"Volunteer Computing With Boinc" por Diamantino Cruz e Ricardo Madeira

1,193 views
1,074 views

Published on

Trabalho de Sistemas Paralelos e Distribuidos apresentado em 17 de Junho de 2009: "Volunteer Computing With Boinc" por Diamantino Cruz e Ricardo Madeira

Published in: Technology, Travel
0 Comments
3 Likes
Statistics
Notes
  • Be the first to comment

No Downloads
Views
Total views
1,193
On SlideShare
0
From Embeds
0
Number of Embeds
69
Actions
Shares
0
Downloads
0
Comments
0
Likes
3
Embeds 0
No embeds

No notes for slide

"Volunteer Computing With Boinc" por Diamantino Cruz e Ricardo Madeira

  1. 1. Volunteer Computing with<br />Client-Server perspective<br />Presented by:<br />Diamantino Cruz<br />Ricardo Madeira<br />
  2. 2. BOINC (Berkeley Open Infrastructure for Network Computing)<br />What is BOINC?<br />BOINC is middleware system created to simplify the implementation of volunteer computing projects.<br />What is volunteer computing?<br />Volunteer computing is an arrangement in which people (volunteers) provide internet-connected computers, to be used as a source of computing power and storage.<br />Why use volunteer computing?<br />Volunteer computing uses computational resources that would otherwise be unused, to solve computationally intensive projects, for lower costs them other available solutions.<br />
  3. 3. Task Server Components<br />Each BOINC-based projects operates a server consisting of several components:<br />Web interfaces for account and team management, message boards, and other features.<br />A task server that creates tasks dispatches them to clients, and processes returned tasks.<br />A data server that downloads input files and executables, and that uploads output files.<br />The clients periodically communicates with the task server to report completed work and to get new work.<br />
  4. 4. Task Server Components<br />What are the functions of the programs?<br />The work generatorprepares new jobs to be sent and their input files.<br />The scheduler deals requests from the clients. <br /> The requests include a description of the host, a list of completed instances, and a request for additional work. The reply includes a list of instances and their corresponding jobs. The scheduler also maintains the records for the user account and team, the host, and the various jobs and instances<br />The feederfacilitates the scheduler’s database access, maintaining a shared-memory segment containing static database tables, and a fixed-size cache of unsent instance/job pairs.<br />The transitionerexamines jobs for which a state change has occurred if needed generates new instances, flag the job as having a permanent error, or trigger validation or assimilation of the job.<br />
  5. 5. Task Server Components<br />The validatorcompares the instances of a job and selects a canonical instance representing the correct output. It determines the credit granted to users and hosts that return the correct output, and updates those database records.<br />The assimilatorhandles job that are “completed” (has an canonical instance or a permanent error has occurred). Handling a successfully completed job might involve writing outputs to an application database or archiving the output files.<br />The file deleterdeletes input and output files that are no longer needed.<br />The database purgerremoves jobs and instance database entries that are no longer needed, first writing them to XML log files.<br />The programs communicate using the BOINC database.<br />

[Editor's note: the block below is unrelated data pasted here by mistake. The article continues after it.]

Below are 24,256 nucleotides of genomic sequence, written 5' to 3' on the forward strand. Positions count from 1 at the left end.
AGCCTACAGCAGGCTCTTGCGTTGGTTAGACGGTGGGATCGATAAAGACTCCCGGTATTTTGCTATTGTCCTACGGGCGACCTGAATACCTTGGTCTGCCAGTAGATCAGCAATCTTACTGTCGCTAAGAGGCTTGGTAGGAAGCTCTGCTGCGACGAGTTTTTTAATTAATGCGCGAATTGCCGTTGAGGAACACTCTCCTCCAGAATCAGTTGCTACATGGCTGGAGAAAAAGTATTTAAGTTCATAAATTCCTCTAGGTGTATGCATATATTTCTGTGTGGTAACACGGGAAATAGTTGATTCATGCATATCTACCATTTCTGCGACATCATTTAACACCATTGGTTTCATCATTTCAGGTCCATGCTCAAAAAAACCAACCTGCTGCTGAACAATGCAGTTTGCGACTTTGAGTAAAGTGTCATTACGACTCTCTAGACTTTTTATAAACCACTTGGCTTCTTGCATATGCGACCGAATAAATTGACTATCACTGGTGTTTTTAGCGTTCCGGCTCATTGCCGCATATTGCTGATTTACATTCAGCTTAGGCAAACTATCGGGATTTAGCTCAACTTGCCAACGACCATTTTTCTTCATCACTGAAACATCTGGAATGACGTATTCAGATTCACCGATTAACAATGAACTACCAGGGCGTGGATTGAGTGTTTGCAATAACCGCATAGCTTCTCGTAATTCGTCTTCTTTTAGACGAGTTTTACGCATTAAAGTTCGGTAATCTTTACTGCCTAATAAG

6. 6. Persistent redundant computing<br />Because incorrect output may result from a hardware and software problems, an incorrect modification to the application, or a intentional attack by the volunteer, mechanisms to ensure that outputs are correct (validation)and that tasks eventually get done (retry). BOINC provides a mechanism called persistent redundant computing that accomplishes both goals.<br />This mechanism involves performing each task independently on various computers, comparing the outputs, looking for a “quorum” of equivalent outputs, and generating new instances as needed to reach a quorum.<br />
  7. 7. How The Magic is done Client Side<br />Core Client<br />Client has 2 “modes”<br />Manager<br />Screensaver<br />
  8. 8. Boinc Manager<br />
  9. 9. How The Magic is done Client Side<br />The core client communicates with applications by shared-memory message passing<br />
  10. 10. Failure Protection<br />BOINC uses heartbeat messages<br />BOINC API finalization routine writes a ‘finished file’<br />BOINC supplies a set of printf()-replacement functions that buffer output in memory, and flush these buffers during checkpoint<br />All information about a task (exit code, signal number, standard error output, volunteer host platform) is stored in a relational database on the server<br />
  11. 11. Conclusion, Death, Taxes and BOINC<br />What is the internet for the average Portuguese user<br />google.pt<br />hi5.com<br />youtube.com<br />live.com<br />google.com<br />Additional info<br />11 travian.pt<br />13 facebook.com<br />14 record.pt<br />19 abola.pt<br />Source <br />http://www.alexa.com/topsites/countries/PT<br />
  12. 12. Conclusion, Why use Boinc<br />Suppose you need a lot of computing power - say, 100 TeraFLOPS for 1 year. Here are some ways you can get it: <br />Use Amazon&apos;s Elastic Computing Cloud $175 Million: Based on $0.10 per node/hour. <br />Build a cluster $12.4 Million: This includes power and air-conditioning infrastructure, network hardware, computing hardware, storage, electricity, and sysadmin personnel. <br />Use BOINC $125,000: Based on the average throughput and budget of the 6 largest volunteer computing projects. <br />

×